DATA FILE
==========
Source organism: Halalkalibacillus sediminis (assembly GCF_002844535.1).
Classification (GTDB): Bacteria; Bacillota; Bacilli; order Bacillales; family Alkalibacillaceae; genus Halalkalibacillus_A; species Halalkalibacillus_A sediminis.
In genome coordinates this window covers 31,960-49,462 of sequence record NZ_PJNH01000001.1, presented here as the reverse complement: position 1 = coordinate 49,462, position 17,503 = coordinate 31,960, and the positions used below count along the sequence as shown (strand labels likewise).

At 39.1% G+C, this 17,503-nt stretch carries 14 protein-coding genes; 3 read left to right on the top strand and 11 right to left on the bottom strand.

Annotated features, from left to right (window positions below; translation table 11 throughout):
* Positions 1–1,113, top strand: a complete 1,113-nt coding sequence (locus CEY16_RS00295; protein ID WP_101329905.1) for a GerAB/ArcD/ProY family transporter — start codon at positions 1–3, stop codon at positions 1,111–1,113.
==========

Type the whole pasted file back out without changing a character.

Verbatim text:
Source organism: Halalkalibacillus sediminis (assembly GCF_002844535.1).
Classification (GTDB): Bacteria; Bacillota; Bacilli; order Bacillales; family Alkalibacillaceae; genus Halalkalibacillus_A; species Halalkalibacillus_A sediminis.
In genome coordinates this window covers 31,960-49,462 of sequence record NZ_PJNH01000001.1, presented here as the reverse complement: position 1 = coordinate 49,462, position 17,503 = coordinate 31,960, and the positions used below count along the sequence as shown (strand labels likewise).

At 39.1% G+C, this 17,503-nt stretch carries 14 protein-coding genes; 3 read left to right on the top strand and 11 right to left on the bottom strand.

Annotated features, from left to right (window positions below; translation table 11 throughout):
* Positions 1–1,113, top strand: a complete 1,113-nt coding sequence (locus CEY16_RS00295; protein ID WP_101329905.1) for a GerAB/ArcD/ProY family transporter — start codon at positions 1–3, stop codon at positions 1,111–1,113.